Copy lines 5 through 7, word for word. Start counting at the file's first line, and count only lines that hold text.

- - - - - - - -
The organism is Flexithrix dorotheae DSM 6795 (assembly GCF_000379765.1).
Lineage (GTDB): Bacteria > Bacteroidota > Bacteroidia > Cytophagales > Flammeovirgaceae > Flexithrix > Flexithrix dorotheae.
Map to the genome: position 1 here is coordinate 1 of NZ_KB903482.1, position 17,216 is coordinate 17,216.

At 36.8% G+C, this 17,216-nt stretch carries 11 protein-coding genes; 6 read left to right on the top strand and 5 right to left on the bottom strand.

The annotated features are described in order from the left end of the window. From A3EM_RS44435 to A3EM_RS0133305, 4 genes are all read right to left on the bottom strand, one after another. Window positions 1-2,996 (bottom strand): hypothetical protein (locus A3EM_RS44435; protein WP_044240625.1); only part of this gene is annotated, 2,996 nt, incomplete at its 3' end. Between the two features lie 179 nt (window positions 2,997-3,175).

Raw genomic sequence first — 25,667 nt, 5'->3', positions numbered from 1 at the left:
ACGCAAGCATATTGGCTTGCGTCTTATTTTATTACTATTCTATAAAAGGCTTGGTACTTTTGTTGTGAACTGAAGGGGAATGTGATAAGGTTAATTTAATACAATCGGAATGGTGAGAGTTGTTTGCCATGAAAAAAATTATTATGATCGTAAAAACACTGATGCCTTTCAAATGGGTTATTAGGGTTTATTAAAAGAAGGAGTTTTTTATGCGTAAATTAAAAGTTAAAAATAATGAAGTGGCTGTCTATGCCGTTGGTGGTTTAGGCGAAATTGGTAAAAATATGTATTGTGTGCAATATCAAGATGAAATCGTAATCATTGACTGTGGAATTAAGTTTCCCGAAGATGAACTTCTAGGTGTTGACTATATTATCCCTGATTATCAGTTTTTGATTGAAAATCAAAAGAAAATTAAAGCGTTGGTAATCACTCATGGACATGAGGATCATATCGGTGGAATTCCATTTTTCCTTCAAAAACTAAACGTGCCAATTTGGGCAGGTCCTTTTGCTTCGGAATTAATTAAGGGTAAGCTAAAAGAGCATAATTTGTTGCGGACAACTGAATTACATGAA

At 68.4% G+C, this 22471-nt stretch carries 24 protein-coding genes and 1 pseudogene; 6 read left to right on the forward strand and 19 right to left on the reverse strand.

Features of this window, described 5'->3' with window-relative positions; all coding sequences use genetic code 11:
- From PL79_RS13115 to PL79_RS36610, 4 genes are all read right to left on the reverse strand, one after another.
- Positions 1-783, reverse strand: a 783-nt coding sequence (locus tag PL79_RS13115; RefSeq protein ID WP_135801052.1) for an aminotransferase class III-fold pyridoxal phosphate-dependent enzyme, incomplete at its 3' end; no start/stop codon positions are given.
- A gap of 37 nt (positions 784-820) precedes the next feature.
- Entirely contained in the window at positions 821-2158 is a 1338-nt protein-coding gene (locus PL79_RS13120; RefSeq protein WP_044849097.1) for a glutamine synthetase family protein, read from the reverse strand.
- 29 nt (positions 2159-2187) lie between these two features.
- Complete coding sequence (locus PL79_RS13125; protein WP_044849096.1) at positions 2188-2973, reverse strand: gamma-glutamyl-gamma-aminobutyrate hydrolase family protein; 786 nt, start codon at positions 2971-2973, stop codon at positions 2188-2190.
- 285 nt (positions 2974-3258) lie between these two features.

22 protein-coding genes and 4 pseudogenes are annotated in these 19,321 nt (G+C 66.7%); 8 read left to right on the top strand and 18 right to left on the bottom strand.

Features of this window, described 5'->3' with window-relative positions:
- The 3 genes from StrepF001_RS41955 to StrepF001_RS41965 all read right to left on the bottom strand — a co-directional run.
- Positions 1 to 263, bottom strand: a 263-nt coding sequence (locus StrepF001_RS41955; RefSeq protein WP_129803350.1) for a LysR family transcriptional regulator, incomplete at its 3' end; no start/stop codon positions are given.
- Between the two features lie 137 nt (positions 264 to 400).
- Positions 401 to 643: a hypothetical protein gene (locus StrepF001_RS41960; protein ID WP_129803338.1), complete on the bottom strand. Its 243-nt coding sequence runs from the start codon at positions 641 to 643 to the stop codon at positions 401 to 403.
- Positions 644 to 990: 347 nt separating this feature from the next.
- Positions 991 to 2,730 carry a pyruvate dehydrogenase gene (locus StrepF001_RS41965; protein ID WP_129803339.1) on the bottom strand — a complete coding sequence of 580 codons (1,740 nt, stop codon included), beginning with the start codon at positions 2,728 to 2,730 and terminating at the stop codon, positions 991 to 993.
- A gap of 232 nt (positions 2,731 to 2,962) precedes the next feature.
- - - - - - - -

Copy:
The annotated features are described in order from the left end of the window. From A3EM_RS44435 to A3EM_RS0133305, 4 genes are all read right to left on the bottom strand, one after another. Window positions 1-2,996 (bottom strand): hypothetical protein (locus A3EM_RS44435; protein WP_044240625.1); only part of this gene is annotated, 2,996 nt, incomplete at its 3' end. Between the two features lie 179 nt (window positions 2,997-3,175).

Raw genomic sequence first — 25,667 nt, 5'->3', positions numbered from 1 at the left:
ACGCAAGCATATTGGCTTGCGTCTTATTTTATTACTATTCTATAAAAGGCTTGGTACTTTTGTTGTGAACTGAAGGGGAATGTGATAAGGTTAATTTAATACAATCGGAATGGTGAGAGTTGTTTGCCATGAAAAAAATTATTATGATCGTAAAAACACTGATGCCTTTCAAATGGGTTATTAGGGTTTATTAAAAGAAGGAGTTTTTTATGCGTAAATTAAAAGTTAAAAATAATGAAGTGGCTGTCTATGCCGTTGGTGGTTTAGGCGAAATTGGTAAAAATATGTATTGTGTGCAATATCAAGATGAAATCGTAATCATTGACTGTGGAATTAAGTTTCCCGAAGATGAACTTCTAGGTGTTGACTATATTATCCCTGATTATCAGTTTTTGATTGAAAATCAAAAGAAAATTAAAGCGTTGGTAATCACTCATGGACATGAGGATCATATCGGTGGAATTCCATTTTTCCTTCAAAAACTAAACGTGCCAATTTGGGCAGGTCCTTTTGCTTCGGAATTAATTAAGGGTAAGCTAAAAGAGCATAATTTGTTGCGGACAACTGAATTACATGAA